Våre 10 beste bikepacking-tipsDrømmer du om overnattingsturer med sykkelen? I følge ekspert Joe Newton er ikke bikepacking noe rakettforskning. Se sykkelbloggerens beste tips.
- Bikepacking, altså backpacking på sykkel, er en merkelapp som i det siste har blitt mer og mer synlig som en egen sjanger under bicycle touring. Kjernen i bikepacking er sykling utenom allfarvei, eller off-road bicycle touring, forklarer Newton.
Han maler et fristende bilde av å sykle i klar fjelluft og så leir for nattet omgitt av vakker natur, for så å fortsette eventyret dagen etter.
- Dette er heller ikke noe nytt, men fremveksten av spesialdesignet bikepacking-sekker og vesker har gjort det mulig for syklister å ta seg frem i langt mer krevende terreng enn tidligere, med en sykkel som fremdeles er stabil og manøvrerbar.
- Der tradisjonell touring er basert på å frakte campingutstyr i store, uhåndterlige poser/vesker som er utsatt for å treffe både steiner og busker langs siden på stiene, består bikepacking av tre hovedelementer: Rammeveske, setebag og bagasje festet til styret. Denne bagasjen holder seg innenfor sykkelens bredde, sentrerer vekten og går klar eventuelle hindringer.
- For alle sykkeltyper
I følge Newton er bikepacking en perfekt måte få brukt mer tid utendørs på.
- Du kommer deg lenger enn når du går og får sett mer av naturen, noe som er spesielt viktig hvis du har begrenset med tid. Bikepacking er ikke rakettforskning. Du kan bruke hvilken som helst slags sykkel, selv om det kan være en fordel med en terrengsykkel på grusveier og stier.
Foto: Joe Newton
Ten Bikepacking Tip to get You Started:
1. Your first bikepacking trips should be short, simple trips in forgiving environments. A gentle overnight trip to a comfortable camping spot that you're familiar with, is a good start. Pick somewhere sheltered, with an easy bail-out option if things get tricky.
2. Traditional bike touring panniers are cavernous and almost encourage you to pack more than you need. They're also a bit of a pain when riding off-road. Bikepacking set-ups require a little more thought to keep your bike uncluttered and manoeuvrable. Most people can start with nothing more than a small multi-sport backpack/hydration pack and two 10/15 litre dry-bags. Strap one dry bag to your seat post and the other to your handlebars (checking that they don't interfere with the controls and are secured).
3. Purpose-made bike packing gear usually comprises of a frame bag, seat pack and handlebar pack. Smaller bags can be fitted to the top tube, stem and fork legs on some bikes. This packing style streamlines your bike and keeps your camping equipment secure, allowing you to ride more demanding terrain. Check out the bikepacking gear from Revelate Designs or Porcelain Rocket. Logan has a good pack list for those looking to ride more technical trails and still be comfortable in camp at night.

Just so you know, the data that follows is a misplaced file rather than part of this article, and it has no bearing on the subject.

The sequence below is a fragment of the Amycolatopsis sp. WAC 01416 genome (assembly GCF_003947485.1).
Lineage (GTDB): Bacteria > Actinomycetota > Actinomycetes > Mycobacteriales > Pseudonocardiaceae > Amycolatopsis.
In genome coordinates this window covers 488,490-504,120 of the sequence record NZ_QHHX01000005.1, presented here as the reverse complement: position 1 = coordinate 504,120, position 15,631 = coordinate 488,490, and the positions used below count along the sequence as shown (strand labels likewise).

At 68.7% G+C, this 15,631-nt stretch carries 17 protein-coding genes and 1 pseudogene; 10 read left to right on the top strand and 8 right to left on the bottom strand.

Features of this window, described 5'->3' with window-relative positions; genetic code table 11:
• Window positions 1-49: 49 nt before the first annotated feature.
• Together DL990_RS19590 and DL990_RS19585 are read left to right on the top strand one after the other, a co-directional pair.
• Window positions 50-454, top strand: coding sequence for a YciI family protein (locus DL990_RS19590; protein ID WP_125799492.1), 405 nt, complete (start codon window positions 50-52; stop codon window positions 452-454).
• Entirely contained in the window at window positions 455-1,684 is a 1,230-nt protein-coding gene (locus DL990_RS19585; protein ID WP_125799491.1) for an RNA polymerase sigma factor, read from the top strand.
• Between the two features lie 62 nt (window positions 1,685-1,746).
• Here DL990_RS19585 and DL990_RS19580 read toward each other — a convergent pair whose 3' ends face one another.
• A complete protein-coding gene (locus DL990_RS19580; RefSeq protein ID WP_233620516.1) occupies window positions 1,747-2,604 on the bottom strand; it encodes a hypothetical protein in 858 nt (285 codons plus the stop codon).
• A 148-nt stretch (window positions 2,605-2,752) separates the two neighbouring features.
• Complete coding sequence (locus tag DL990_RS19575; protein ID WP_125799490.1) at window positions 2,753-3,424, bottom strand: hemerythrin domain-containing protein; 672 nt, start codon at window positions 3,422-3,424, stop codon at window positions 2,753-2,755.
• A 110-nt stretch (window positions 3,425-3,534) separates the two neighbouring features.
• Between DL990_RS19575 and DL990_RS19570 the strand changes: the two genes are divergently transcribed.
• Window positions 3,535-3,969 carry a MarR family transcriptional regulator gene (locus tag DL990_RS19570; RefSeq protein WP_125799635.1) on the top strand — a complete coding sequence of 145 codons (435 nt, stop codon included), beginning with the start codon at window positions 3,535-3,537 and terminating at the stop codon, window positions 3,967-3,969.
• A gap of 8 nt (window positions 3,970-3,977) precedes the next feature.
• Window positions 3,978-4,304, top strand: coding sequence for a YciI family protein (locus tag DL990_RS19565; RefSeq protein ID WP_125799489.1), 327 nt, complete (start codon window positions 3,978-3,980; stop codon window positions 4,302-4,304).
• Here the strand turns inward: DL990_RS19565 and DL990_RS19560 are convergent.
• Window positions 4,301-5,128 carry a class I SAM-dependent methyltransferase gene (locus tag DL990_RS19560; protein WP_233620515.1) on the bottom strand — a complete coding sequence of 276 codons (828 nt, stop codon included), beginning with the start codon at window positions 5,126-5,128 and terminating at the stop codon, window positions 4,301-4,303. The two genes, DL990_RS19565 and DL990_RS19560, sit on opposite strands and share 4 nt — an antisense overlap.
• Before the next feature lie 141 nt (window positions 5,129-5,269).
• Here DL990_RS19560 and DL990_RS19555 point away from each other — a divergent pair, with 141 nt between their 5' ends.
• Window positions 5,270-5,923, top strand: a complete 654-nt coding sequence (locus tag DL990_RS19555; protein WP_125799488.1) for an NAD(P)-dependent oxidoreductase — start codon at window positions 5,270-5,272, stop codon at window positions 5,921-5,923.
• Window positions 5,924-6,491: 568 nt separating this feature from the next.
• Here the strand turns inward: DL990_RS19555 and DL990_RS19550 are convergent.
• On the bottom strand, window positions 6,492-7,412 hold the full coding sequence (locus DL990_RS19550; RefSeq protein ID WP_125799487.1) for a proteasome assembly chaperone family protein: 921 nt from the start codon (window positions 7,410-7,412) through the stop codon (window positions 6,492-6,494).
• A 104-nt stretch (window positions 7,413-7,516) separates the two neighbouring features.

4. Go light. Bikepacking forces you to take less. Good weather forecast? Try a bivy bag, tarp or hammock instead of your regular tent. Or utilise a man-made or natural shelter like a cave or wooden hut. Heating water for dinner over a camp fire is the ultimate in lightweight stoves but it may not be suitable in all situations. Tiny alcohol stoves or stripped down gas stoves and a simple mug may be all you need to heat enough water for dinner and a coffee in the morning.
5. Typical hiking food that is high calories is the best for bikepacking, in order to save space/weight. Dried dinners and breakfasts are more compact, and can be rehydrated with water found at your camp. However, on a quick overnight trip it's nice to take along proper food. The importance of good coffee in the morning cannot be overstated!
6. Sleeping pads can be bulky, even inflatable ones. Trial and error is the only way to gauge your acceptable comfort level. I switch between foam, self-inflating and air mattresses depending the trip and my mood. Each has their advantages and disadvantages. Selecting a comfortable, soft sleeping area can offset the lack of padding in a minimal sleeping mat.
7. Keep your spare clothes to a minimum. For a simple overnight trip I may carry as little as an insulated jacket/vest, spare socks and a rain jacket as my spare clothes. If you're going out for longer or know you're going to get wet/sweaty then a change of wool shirt and long johns as well as rain pants, warm hat and gloves may be needed. Merino wool base-layers take longer to start smelling than synthetic ones and can 'feel' warmer than synthetics when damp. If I'm riding in approach/trail shoes and flat pedals, then I don't carry 'camp' shoes. If I'm in stiff bike shoes and clipless pedals then a pair of very light camp shoes can be a welcome break after a day on the bike.
8. Enjoy yourself. Heading out the door with a minimal amount of gear shouldn't mean depriving yourself of comfort. If you've pared down your camping equipment to the bare essentials that should leave a little room for your guilty pleasure: your DSLR camera, fishing rod, packraft, a craft beer or two, espresso pot, a book or a hip flask of your favourite tipple.
9. Leave no trace. There is no excuse for not doing this. Remove all traces of your stay when breaking camp and riding off in the morning. Be respectful to nature, and those who may chose the same same camping spot in the future. Take all litter home. Extra karma points if you carry home any litter left by previous, less respectful campers.
10. Don't forget the spork. I add this because I have a well documented tendancy for forgetting my spoon/spork. However, it's not the end of the world. I've carved a simple eating utensil from a twig or utilised a tyre lever in such circumstances. Necessity is the mother of invention. Forgetting your sleeping pad, however, is a more uncomfortable lesson to learn!
BIKEPACKING 101 FROM SALSA CYCLES: